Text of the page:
Around Bali – Bali swings, Batur Lake and more
Our driver picked us up from the hotel at around 9.00 a.m. to take us to Bali swings. As much as I love travel, I am not a risk taker and will stay away from doing anything that requires me to dive into the ocean or fly in air. In that way you could call me ‘grounded’ 😉 As long as I have my feet planted on the ground, I can hop around happily like a rabbit.
Bali Swings – Central Bali
The pictures that I had seen of the swings while doing my groundwork before proceeding on holiday were beautiful; most of them showing girls in dresses swinging, their tresses flying and the valley below. I wasn’t sure though if I’d be able to do it considered it would require me getting my feet off the ground. However, once we were there, I knew it would be crazy not to give it a try. The rice terraces below the swings did not look dangerous. ‘At the maximum, if I fall, I’ll break a bone or two,’ is what I told myself. That is if the roots of the trees to which the swing is harnessed isn’t strong.’
Welcomed with a loud ‘Aloha,’ the slapping hands on thighs and stomping of feet, we stepped in to see the Bali swings, excited.
The swings are tied to palm trees with sturdy ropes and overlook the rice terraces and the forests beyond. With a belt fastened around the waist for safety and an instruction to the man in charge to start at a slow pace, there’s nothing to fear. The feeling of being in mid-air, with the sky above and the fields below is nothing short of exhilarating; its’ a feeling of flying away from the people who pushed it, people who are watching, free as a bird. Going higher and higher with the wind in your hair and being called back only to flash a smile so that the photographer can take a picture is what you have to do. The price at 300,000 Rupiah ( INR 1 = 205 Rupiah) per person, is on the higher side but with unlimited swings, it’s worth the experience. The photographer charges another 100,000 Rupiah per person which you can avoid. The pictures are unlimited and are transferred to your phone once you’re done.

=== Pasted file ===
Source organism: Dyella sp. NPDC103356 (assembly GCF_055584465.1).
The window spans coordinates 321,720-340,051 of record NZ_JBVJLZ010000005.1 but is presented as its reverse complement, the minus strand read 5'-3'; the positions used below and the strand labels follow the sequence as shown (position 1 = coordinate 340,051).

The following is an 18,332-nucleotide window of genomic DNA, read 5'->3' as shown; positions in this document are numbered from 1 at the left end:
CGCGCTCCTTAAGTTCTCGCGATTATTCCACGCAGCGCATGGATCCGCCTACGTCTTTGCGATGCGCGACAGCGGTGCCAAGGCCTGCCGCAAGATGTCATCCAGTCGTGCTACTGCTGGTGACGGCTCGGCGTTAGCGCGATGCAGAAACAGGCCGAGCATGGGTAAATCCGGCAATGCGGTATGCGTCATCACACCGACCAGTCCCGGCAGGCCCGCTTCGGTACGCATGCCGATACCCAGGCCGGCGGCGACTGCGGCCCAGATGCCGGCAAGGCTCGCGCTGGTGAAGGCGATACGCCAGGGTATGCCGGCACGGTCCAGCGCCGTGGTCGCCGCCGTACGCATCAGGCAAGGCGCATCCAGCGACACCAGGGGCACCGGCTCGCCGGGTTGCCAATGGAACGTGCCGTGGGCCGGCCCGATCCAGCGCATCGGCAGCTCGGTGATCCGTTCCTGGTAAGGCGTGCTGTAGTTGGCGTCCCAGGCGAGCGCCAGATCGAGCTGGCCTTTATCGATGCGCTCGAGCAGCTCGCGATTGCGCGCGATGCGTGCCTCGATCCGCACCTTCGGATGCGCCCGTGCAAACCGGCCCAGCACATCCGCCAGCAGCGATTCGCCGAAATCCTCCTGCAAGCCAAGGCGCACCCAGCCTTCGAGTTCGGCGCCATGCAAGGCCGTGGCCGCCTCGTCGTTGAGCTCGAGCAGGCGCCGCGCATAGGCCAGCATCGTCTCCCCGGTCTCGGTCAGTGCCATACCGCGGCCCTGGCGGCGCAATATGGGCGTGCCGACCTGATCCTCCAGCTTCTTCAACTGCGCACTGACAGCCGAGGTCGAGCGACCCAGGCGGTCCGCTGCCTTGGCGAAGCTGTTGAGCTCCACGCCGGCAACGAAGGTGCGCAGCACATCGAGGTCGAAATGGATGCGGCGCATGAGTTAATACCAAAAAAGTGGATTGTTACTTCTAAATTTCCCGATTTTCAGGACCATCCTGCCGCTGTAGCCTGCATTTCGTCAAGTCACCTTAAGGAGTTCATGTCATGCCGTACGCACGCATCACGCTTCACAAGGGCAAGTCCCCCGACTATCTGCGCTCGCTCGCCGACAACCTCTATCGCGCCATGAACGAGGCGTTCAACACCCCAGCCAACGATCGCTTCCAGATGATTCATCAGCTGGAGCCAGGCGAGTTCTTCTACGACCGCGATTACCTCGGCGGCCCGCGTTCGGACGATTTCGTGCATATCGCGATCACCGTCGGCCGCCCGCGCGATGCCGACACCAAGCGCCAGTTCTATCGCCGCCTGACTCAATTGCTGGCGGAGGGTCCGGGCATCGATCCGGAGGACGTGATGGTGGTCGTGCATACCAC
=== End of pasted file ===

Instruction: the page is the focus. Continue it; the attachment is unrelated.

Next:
The ride to Mount Batur from the swings took an hour. Mount Batur is Indonesia’s most active volcano and the Batur lake alongside has many hot springs. There are hikes to the crater which begin at 2.00 a.m. and involve a breakfast at the volcano, where the eggs are boiled in the steam emitted from the volcano. We reached Kintamani highlands where Mt. Batur is located, just in time to feast on an Indonesian buffet lunch with breathtaking views of the mountain and the lake. The area around is filled with vegetable and fruit farms because of the fertile soil (as a result of the ash settled after the volcanic eruption).
Holy Water Temple – Balinese Hinduism
Returning from Mount Batur, we stopped over at Tirta Empul Holy Water temple. One necessarily must wear a sarong to enter the temple premises. A separate sarong is given if one chooses to take a dip in the temple pond, which is believed to be holy and a dip washes off all one’s sins. The temple is built in a complex surrounded by flowering trees. At the entrance is a statue of Indra, the King of the heavens, a God like Zeus of Greek mythology. Hinduism followed in Bali and followed in India are like branches of a tree that cross each other at points and then diverge. There is no temple for Indra in India.
Prayers in the temple are offered in an open area which is restricted to the priest and the person offering the prayer. The priests here wear white- a white shirt, white sarong and a white scarf on the head. The priest sits in a sanctum and the person offering the prayer sits outside at a distance. There is no specific deity unlike the temples in India. Here, people pray to Trimurti – Brahma (creator of the universe, Vishnu – the God responsible for maintaining the universe and Shiva – the destroyer). They believe God exists in all things – living and non-living (animism).
Bali Pulina – Luwak Coffee tasting